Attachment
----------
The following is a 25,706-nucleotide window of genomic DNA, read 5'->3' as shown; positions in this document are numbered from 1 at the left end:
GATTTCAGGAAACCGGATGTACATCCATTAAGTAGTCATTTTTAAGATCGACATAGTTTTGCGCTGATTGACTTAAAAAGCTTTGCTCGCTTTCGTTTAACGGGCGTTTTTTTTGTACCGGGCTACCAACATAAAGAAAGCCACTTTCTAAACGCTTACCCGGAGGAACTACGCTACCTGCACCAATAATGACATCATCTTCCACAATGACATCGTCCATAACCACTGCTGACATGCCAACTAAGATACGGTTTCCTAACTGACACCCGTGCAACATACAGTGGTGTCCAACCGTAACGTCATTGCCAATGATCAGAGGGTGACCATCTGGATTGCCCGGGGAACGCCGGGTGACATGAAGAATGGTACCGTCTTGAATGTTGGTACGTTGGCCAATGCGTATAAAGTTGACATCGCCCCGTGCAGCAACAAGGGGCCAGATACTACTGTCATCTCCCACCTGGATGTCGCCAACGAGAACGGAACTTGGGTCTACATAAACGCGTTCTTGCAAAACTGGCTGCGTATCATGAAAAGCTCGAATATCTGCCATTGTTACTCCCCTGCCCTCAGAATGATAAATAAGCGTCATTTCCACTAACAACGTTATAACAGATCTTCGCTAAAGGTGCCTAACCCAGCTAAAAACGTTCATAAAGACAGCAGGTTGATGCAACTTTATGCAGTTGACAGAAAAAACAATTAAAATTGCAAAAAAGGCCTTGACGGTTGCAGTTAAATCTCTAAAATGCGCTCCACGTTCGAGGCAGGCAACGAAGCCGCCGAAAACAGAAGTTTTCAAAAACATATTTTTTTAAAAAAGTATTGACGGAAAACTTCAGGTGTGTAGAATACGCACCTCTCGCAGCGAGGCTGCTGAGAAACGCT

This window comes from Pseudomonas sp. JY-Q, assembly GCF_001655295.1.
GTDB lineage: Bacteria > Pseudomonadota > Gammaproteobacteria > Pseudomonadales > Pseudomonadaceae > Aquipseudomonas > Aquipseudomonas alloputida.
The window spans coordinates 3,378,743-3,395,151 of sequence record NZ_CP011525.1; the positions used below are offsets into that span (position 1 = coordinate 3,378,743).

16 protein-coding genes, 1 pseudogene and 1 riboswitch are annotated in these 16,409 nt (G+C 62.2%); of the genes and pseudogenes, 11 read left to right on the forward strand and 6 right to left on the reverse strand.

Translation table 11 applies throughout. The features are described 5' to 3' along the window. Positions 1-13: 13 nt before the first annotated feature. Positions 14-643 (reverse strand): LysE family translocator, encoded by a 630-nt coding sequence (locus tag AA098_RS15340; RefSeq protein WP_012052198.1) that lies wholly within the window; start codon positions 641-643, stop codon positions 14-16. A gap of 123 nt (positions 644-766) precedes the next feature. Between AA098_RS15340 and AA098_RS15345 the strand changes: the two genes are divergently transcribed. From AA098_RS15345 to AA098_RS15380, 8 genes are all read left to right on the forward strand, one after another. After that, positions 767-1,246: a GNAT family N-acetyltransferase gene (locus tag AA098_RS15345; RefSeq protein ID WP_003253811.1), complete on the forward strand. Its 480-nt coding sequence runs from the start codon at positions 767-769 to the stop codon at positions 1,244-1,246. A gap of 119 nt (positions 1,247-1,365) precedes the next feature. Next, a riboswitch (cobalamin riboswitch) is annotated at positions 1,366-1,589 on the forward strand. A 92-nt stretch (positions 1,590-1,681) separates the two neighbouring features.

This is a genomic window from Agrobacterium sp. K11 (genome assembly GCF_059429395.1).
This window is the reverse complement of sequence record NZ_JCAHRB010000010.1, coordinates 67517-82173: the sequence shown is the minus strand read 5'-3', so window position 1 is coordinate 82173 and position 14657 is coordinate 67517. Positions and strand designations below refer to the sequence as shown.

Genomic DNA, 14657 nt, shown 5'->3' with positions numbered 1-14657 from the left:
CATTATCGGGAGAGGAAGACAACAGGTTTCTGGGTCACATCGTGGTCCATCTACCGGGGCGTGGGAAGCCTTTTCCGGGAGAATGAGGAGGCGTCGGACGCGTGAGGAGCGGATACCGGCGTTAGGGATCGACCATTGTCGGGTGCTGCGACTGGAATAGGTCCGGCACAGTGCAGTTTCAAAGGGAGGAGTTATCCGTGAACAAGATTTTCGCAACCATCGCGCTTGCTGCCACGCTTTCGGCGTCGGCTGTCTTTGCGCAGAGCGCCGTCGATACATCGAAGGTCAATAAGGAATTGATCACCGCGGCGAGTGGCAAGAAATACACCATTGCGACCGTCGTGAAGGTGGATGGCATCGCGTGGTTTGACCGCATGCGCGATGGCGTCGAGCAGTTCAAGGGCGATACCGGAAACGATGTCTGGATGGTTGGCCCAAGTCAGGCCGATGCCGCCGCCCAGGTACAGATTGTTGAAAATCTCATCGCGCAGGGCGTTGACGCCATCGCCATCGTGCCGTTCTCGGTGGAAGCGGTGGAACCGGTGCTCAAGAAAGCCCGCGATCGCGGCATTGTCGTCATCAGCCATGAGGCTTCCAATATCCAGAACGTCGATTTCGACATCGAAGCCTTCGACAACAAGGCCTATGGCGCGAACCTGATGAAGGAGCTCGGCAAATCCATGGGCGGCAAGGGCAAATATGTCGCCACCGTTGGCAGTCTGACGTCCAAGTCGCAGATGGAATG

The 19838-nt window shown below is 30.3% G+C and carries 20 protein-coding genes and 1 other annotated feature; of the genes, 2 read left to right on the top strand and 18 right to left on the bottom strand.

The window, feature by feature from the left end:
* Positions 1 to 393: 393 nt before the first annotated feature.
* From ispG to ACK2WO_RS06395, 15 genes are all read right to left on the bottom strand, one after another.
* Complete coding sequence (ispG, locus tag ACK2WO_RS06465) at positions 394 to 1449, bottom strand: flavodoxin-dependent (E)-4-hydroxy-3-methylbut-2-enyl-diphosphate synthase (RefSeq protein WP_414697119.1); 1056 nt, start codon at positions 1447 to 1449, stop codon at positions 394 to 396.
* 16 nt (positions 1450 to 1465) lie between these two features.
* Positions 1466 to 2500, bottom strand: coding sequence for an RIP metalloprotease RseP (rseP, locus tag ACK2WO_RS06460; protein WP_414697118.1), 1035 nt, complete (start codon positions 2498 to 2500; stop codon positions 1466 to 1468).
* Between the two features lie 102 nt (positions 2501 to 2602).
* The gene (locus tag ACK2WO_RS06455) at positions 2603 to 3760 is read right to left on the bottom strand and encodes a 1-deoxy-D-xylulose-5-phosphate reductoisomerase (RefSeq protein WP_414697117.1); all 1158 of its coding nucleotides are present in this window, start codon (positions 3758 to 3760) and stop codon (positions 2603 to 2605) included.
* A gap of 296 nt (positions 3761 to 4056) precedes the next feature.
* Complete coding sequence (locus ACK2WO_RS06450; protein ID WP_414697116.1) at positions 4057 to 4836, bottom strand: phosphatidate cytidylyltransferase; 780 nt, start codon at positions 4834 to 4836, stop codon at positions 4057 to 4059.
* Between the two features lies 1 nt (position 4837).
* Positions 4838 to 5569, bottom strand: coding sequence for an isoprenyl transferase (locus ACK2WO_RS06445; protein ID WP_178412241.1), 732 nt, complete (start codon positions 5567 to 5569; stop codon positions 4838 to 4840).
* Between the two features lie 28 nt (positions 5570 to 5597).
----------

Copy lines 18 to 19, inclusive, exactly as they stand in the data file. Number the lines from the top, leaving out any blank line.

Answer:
* Positions 1466 to 2500, bottom strand: coding sequence for an RIP metalloprotease RseP (rseP, locus tag ACK2WO_RS06460; protein WP_414697118.1), 1035 nt, complete (start codon positions 2498 to 2500; stop codon positions 1466 to 1468).
* Between the two features lie 102 nt (positions 2501 to 2602).